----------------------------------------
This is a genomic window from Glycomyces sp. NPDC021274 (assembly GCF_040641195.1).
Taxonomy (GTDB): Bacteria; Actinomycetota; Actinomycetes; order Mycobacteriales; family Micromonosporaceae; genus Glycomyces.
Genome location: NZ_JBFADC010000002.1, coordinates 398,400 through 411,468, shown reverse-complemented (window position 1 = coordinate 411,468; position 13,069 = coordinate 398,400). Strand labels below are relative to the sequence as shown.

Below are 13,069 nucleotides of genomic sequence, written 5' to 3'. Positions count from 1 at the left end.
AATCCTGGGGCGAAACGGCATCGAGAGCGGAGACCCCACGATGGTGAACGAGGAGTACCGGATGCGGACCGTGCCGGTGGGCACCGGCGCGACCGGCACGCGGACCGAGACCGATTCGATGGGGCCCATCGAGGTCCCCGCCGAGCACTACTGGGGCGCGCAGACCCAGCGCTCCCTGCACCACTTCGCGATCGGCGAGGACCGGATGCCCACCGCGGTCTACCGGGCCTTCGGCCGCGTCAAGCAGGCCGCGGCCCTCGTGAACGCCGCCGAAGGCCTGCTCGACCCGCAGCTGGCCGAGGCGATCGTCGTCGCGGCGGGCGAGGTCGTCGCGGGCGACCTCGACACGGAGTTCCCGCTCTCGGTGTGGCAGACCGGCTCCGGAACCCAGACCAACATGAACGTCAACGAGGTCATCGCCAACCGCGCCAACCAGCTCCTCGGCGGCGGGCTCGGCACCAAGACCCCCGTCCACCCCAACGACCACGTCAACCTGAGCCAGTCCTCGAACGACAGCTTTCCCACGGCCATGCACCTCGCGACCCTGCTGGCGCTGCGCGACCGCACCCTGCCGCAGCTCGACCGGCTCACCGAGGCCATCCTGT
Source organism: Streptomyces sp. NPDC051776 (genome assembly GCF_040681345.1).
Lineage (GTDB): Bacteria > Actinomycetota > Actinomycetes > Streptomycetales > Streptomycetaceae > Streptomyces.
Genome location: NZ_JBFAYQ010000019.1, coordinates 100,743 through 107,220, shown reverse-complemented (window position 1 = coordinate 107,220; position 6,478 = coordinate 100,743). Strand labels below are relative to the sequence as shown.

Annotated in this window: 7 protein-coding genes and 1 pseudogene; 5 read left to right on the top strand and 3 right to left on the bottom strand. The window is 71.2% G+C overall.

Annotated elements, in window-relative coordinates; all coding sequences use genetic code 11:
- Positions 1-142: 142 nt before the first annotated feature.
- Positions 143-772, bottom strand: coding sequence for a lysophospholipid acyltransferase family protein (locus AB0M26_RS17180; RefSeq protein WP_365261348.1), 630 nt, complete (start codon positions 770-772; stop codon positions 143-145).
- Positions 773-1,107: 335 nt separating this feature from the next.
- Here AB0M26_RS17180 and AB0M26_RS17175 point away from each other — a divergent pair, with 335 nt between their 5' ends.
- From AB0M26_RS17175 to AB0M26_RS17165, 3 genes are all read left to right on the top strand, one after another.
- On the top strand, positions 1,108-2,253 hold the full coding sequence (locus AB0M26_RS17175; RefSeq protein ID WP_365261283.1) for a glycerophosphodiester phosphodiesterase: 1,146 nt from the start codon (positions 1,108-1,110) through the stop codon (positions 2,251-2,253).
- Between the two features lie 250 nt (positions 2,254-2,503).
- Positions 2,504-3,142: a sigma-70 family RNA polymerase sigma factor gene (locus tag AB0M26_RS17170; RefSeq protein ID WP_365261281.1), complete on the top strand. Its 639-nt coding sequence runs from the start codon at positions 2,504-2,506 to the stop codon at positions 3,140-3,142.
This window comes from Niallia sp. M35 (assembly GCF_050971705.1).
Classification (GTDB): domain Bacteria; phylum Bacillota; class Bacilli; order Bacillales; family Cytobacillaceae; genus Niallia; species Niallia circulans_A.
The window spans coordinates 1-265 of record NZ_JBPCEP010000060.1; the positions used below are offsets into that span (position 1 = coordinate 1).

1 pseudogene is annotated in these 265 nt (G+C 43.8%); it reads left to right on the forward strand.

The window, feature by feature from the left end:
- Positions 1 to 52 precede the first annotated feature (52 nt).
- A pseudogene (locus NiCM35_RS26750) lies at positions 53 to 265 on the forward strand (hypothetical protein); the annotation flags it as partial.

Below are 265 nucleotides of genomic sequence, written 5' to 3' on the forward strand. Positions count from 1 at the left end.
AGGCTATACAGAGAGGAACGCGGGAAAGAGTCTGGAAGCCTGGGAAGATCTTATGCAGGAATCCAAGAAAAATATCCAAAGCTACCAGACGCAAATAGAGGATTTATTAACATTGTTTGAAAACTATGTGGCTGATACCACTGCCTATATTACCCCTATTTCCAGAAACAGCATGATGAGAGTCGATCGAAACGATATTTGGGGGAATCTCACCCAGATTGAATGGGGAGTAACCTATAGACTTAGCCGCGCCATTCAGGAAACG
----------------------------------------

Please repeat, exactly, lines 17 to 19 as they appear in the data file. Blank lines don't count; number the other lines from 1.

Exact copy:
- Between the two features lie 250 nt (positions 2,254-2,503).
- Positions 2,504-3,142: a sigma-70 family RNA polymerase sigma factor gene (locus tag AB0M26_RS17170; RefSeq protein ID WP_365261281.1), complete on the top strand. Its 639-nt coding sequence runs from the start codon at positions 2,504-2,506 to the stop codon at positions 3,140-3,142.
This window comes from Niallia sp. M35 (assembly GCF_050971705.1).